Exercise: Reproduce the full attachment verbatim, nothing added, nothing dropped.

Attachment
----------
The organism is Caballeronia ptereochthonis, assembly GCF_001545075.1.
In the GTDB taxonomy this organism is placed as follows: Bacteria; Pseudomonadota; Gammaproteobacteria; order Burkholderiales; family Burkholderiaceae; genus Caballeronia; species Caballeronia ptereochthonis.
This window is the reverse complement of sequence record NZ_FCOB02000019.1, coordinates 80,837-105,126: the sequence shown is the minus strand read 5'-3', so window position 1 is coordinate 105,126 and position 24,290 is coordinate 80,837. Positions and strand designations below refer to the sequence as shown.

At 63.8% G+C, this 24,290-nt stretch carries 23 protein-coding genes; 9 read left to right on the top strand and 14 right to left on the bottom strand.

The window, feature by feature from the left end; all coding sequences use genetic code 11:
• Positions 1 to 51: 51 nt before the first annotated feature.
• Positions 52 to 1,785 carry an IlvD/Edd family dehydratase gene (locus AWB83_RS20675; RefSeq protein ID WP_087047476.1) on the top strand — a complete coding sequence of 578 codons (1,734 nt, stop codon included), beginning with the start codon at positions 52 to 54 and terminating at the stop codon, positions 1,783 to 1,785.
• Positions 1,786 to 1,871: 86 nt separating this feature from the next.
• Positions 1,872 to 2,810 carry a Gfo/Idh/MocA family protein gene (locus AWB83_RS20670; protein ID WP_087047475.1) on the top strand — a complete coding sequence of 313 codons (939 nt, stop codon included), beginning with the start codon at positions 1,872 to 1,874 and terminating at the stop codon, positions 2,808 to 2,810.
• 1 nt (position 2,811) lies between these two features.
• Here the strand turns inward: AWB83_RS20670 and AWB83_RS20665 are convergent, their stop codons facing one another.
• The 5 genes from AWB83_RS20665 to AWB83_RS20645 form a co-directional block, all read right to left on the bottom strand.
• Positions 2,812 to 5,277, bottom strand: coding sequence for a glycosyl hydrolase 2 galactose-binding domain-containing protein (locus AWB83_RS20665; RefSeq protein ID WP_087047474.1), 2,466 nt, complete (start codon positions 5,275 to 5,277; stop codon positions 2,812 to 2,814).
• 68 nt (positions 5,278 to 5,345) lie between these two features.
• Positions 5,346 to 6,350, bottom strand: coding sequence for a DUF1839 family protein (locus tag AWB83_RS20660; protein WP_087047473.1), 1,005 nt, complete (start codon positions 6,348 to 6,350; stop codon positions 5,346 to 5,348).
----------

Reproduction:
The organism is Caballeronia ptereochthonis, assembly GCF_001545075.1.
In the GTDB taxonomy this organism is placed as follows: Bacteria; Pseudomonadota; Gammaproteobacteria; order Burkholderiales; family Burkholderiaceae; genus Caballeronia; species Caballeronia ptereochthonis.
This window is the reverse complement of sequence record NZ_FCOB02000019.1, coordinates 80,837-105,126: the sequence shown is the minus strand read 5'-3', so window position 1 is coordinate 105,126 and position 24,290 is coordinate 80,837. Positions and strand designations below refer to the sequence as shown.

At 63.8% G+C, this 24,290-nt stretch carries 23 protein-coding genes; 9 read left to right on the top strand and 14 right to left on the bottom strand.

The window, feature by feature from the left end; all coding sequences use genetic code 11:
• Positions 1 to 51: 51 nt before the first annotated feature.
• Positions 52 to 1,785 carry an IlvD/Edd family dehydratase gene (locus AWB83_RS20675; RefSeq protein ID WP_087047476.1) on the top strand — a complete coding sequence of 578 codons (1,734 nt, stop codon included), beginning with the start codon at positions 52 to 54 and terminating at the stop codon, positions 1,783 to 1,785.
• Positions 1,786 to 1,871: 86 nt separating this feature from the next.
• Positions 1,872 to 2,810 carry a Gfo/Idh/MocA family protein gene (locus AWB83_RS20670; protein ID WP_087047475.1) on the top strand — a complete coding sequence of 313 codons (939 nt, stop codon included), beginning with the start codon at positions 1,872 to 1,874 and terminating at the stop codon, positions 2,808 to 2,810.
• 1 nt (position 2,811) lies between these two features.
• Here the strand turns inward: AWB83_RS20670 and AWB83_RS20665 are convergent, their stop codons facing one another.
• The 5 genes from AWB83_RS20665 to AWB83_RS20645 form a co-directional block, all read right to left on the bottom strand.
• Positions 2,812 to 5,277, bottom strand: coding sequence for a glycosyl hydrolase 2 galactose-binding domain-containing protein (locus AWB83_RS20665; RefSeq protein ID WP_087047474.1), 2,466 nt, complete (start codon positions 5,275 to 5,277; stop codon positions 2,812 to 2,814).
• 68 nt (positions 5,278 to 5,345) lie between these two features.
• Positions 5,346 to 6,350, bottom strand: coding sequence for a DUF1839 family protein (locus tag AWB83_RS20660; protein WP_087047473.1), 1,005 nt, complete (start codon positions 6,348 to 6,350; stop codon positions 5,346 to 5,348).